In his Saturday afternoon talk, Elder Jeffrey R. Holland of the Quorum of the Twelve Apostles asked members to follow the Lord’s perfect example and prayerfully seek ways to assist the poor.
Counted among the Savior’s most sacred duties were blessing the poor — including the poor in spirit. From the beginning of His ministry, Jesus loved the impoverished and disadvantaged in an extraordinary way.
“Down through history poverty has been considered humankind’s greatest and most widespread challenge,” he said. “Its obvious toll is usually physical, but the spiritual and emotional damage it can bring may be even more debilitating. In any case, the great Redeemer has issued no more persistent call than for us to join Him in lifting this heavy burden from the people.”
Many might ask what they can do to help the poor. The Master Himself offered an answer when, prior to His betrayal and crucifixion, Mary anointed Jesus’ head with an expensive burial ointment. Judas Iscariot protested this extravagance and ‘murmured against her.’
“Jesus said, ... Why trouble ye her? she hath wrought a good work. ... ‘She hath done what she could’ ” (Mark 14: 4-6, 8).
Elder Holland then offered further counsel on uplifting the poor.
“We can, as King Benjamin taught, cease withholding our means because we see the poor as having brought their misery upon themselves.
“Perhaps some have created their own difficulties, but don’t the rest of us do exactly the same thing? Isn’t that why this compassionate ruler asks, ‘Are we not all beggars?’ Don’t we all cry out for help and hope and answers to prayers? Don’t we all beg for forgiveness for mistakes we have made and troubles we have caused? Don’t we all implore that grace will compensate for our weaknesses, that mercy will triumph over justice at least in our case?”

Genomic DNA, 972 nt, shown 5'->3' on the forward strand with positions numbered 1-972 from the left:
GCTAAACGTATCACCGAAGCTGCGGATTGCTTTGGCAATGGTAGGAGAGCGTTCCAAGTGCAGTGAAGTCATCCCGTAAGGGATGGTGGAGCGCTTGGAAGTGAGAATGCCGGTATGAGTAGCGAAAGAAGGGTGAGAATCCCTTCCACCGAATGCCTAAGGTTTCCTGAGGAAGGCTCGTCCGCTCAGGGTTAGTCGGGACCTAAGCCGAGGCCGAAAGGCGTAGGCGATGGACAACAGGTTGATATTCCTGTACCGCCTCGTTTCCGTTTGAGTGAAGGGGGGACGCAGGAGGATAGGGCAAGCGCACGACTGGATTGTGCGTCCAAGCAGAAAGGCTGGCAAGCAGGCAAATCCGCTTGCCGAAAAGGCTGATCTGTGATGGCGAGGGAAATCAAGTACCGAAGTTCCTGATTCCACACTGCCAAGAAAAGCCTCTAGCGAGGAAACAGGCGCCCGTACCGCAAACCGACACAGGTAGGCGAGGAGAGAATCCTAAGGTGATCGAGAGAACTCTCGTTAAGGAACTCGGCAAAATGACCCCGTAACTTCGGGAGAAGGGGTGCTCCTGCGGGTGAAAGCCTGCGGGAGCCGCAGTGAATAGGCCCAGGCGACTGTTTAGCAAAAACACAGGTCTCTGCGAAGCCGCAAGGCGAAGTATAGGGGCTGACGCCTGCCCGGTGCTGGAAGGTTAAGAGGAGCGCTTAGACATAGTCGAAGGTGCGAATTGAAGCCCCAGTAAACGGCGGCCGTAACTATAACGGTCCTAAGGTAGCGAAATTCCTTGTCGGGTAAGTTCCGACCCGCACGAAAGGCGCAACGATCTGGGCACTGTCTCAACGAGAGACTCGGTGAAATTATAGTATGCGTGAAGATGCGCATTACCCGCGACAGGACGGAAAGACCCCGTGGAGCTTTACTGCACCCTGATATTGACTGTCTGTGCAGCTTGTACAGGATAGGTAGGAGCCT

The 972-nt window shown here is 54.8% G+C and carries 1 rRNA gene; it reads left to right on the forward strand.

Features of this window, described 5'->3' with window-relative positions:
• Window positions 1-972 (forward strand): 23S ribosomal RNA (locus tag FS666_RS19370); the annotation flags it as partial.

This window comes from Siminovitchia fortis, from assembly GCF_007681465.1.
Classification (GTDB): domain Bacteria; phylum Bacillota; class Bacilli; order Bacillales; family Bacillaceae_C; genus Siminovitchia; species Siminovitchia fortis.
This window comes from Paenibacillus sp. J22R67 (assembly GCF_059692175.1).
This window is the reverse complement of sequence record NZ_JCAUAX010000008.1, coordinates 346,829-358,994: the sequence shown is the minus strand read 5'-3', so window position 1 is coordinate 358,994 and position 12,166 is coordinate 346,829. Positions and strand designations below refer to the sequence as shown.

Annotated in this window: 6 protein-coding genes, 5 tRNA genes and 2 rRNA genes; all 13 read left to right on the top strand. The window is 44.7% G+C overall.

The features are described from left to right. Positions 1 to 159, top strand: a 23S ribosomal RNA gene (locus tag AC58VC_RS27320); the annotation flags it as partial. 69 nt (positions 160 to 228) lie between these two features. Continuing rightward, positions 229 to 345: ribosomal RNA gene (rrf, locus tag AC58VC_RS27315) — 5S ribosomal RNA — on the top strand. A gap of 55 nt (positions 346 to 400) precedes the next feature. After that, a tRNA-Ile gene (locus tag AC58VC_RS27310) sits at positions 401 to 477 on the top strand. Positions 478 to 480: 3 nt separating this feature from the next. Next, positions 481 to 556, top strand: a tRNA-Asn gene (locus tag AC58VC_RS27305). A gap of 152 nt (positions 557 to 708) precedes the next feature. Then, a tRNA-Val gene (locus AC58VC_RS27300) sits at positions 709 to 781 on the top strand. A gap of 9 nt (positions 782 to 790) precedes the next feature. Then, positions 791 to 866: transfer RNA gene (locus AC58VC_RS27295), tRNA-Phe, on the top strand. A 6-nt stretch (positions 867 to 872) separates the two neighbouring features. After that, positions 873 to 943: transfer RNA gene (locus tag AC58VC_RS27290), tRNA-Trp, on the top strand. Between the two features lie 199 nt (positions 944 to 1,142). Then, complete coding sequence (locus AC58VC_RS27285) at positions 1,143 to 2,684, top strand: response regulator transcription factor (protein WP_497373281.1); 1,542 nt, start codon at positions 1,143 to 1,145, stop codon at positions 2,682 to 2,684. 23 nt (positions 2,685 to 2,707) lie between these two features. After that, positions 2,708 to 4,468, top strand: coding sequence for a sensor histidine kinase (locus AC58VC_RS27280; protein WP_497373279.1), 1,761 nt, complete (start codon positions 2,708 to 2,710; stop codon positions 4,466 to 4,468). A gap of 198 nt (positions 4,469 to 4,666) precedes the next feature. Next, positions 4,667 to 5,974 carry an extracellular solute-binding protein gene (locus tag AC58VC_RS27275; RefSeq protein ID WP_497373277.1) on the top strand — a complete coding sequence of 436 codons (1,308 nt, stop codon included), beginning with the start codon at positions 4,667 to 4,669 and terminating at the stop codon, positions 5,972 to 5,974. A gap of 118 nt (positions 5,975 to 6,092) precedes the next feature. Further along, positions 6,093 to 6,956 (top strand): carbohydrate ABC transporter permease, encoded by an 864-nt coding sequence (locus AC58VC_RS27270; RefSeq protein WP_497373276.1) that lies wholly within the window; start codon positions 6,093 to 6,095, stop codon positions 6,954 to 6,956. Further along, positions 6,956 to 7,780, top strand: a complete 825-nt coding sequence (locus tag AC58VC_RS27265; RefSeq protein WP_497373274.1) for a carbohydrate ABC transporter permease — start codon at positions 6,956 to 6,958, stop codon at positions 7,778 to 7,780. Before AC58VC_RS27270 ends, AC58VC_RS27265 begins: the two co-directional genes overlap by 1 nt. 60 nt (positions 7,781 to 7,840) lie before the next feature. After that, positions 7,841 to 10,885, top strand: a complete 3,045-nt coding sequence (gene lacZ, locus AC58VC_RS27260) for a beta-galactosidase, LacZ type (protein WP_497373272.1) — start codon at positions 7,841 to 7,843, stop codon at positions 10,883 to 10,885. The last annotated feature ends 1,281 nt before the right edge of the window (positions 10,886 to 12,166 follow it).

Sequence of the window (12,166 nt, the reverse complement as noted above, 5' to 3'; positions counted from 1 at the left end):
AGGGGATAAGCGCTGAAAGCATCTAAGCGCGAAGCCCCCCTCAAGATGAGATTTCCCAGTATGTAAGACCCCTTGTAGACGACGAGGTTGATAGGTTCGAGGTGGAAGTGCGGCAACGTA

Remember, King Benjamin said one obtains a remission of his or her sins by pleading to God — but one retains a remission of those sins by compassionately responding to the poor.
Members should also pray for those in need. Both the rich and the poor can “do what they can” when others are in need.
Elder Holland spoke of his reverence for principles of industry, thrift, self-reliance and ambition. It’s important that people help themselves before seeking help from others.
“Furthermore, I don’t know exactly how each of you should fulfill your obligation to those who do not or cannot always help themselves,” he said. “But I know that God knows, and He will guide you in compassionate acts of discipleship if you are conscientiously wanting and praying and looking for ways to keep a commandment He has given us again and again.”
Assist others by observing the Law of the Fast, he added. “Cherish that sacred privilege at least monthly and be as generous as circumstances permit in your fast offering and other humanitarian, educational and missionary contributions.”
In closing, Elder Holland paid tribute to President Thomas S. Monson, whose life has been defined by doing all he could do to help those in need.